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Hippodrome

Frank Matcham

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(detail)1900 | opening

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History

London: Hippodrome The Hippodrome (1899-1900), next to Daly's, was erected by Moss. By this time his architect, Frank Matcham, had built him umpteen music halls up and down the country; here the commission was for a circus/water-spectacle/ music hall. Circus-theatres and hippodromes had been very popular throughout the nineteenth century, both in Britain and on the Continent. In London, Matcham combined his typical rectangular plan, with its ornamental niches and straight-sided balconies, with a central circus arena poised on hydraulic rams. For naumachiae (water-spectacles) the lowest level of the arena could be flooded with 100,000 gallons of water from the Cran Bourne which conveniently flows under the stage. High-divers could plunge from the balustraded central dome, which opened to reveal the starry night, and twenty elephants could slide down a chute into the water. When animals were used, the arena was enclosed with steel railings 12 feet high.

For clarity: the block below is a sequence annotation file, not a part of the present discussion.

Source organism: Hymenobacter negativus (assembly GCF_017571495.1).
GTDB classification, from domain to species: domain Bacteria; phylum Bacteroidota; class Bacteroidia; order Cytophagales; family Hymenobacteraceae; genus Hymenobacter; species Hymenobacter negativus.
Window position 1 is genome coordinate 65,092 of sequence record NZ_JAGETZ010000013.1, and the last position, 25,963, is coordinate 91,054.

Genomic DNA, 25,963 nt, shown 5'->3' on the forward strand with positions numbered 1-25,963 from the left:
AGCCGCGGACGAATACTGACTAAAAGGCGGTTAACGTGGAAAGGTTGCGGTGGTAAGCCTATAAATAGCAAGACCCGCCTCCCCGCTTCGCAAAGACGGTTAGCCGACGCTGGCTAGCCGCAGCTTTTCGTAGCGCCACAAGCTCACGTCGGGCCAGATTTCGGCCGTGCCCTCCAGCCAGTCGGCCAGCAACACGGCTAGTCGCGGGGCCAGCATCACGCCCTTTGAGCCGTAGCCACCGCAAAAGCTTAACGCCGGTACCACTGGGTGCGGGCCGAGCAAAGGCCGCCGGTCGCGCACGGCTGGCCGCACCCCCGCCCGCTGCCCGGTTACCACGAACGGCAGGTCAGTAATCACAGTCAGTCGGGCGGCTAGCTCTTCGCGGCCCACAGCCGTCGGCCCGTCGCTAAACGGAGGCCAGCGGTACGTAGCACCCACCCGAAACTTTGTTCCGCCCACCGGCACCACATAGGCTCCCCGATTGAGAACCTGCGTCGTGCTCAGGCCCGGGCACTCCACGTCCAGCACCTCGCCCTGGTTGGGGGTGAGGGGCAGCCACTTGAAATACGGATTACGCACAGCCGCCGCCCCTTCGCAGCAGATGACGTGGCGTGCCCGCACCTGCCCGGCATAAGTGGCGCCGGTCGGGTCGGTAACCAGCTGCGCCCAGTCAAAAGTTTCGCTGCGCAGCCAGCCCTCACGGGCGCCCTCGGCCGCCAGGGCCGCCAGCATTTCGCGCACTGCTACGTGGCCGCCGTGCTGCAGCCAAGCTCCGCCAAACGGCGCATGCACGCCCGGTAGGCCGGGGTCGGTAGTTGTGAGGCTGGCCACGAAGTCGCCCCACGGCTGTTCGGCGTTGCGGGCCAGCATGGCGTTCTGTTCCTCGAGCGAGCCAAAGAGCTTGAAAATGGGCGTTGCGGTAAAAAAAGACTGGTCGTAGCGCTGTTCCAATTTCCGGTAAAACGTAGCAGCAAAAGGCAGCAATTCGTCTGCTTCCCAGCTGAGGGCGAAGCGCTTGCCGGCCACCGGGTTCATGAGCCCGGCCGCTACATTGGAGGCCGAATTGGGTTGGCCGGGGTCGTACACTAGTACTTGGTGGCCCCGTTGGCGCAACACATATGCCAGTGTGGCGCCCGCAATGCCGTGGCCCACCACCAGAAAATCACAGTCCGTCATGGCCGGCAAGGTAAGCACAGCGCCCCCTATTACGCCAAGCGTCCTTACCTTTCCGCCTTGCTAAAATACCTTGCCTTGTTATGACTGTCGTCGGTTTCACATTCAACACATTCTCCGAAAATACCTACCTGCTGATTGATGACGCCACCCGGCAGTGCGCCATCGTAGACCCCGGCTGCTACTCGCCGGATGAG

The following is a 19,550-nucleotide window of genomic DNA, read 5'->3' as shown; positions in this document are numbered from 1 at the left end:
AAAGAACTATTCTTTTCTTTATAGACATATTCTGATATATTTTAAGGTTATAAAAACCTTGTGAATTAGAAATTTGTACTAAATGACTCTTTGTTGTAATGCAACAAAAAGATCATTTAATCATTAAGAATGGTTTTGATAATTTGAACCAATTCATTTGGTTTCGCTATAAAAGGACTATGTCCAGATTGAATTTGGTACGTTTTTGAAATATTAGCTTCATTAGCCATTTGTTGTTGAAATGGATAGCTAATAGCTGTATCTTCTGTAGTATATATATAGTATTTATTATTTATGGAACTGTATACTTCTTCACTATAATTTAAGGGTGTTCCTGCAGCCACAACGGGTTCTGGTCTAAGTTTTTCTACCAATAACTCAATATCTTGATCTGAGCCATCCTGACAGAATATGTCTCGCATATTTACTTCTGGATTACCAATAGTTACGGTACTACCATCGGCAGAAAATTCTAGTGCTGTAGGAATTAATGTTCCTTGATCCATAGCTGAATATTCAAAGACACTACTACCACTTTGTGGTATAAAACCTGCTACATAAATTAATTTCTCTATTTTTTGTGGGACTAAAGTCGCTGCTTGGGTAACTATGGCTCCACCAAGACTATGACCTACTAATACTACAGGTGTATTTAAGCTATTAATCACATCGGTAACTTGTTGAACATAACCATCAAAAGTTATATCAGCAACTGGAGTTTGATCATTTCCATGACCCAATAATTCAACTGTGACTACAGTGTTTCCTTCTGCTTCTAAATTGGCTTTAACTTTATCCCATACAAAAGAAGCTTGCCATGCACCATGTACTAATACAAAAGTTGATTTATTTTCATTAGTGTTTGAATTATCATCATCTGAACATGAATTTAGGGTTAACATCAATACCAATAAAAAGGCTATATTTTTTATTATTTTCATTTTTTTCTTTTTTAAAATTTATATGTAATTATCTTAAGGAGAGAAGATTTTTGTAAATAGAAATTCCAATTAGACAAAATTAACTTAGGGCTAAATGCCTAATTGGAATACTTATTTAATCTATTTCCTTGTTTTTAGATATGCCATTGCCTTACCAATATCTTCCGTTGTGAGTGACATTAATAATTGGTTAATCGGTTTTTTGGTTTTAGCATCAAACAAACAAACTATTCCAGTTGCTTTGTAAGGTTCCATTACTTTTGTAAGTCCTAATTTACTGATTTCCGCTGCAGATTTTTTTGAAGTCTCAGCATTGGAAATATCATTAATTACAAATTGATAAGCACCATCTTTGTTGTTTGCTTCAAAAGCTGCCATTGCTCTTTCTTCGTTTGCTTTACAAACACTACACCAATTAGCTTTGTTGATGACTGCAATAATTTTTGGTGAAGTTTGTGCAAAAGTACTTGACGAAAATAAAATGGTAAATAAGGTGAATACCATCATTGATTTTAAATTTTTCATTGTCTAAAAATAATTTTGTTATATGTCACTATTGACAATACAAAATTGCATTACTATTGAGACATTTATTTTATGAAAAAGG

In: Glasstone, Victor: Victorian and Edwardian Theatres: An Architectural and Social Survey. Harvard 1975 p. 98

 

 

 

Author: Victor Glasstone

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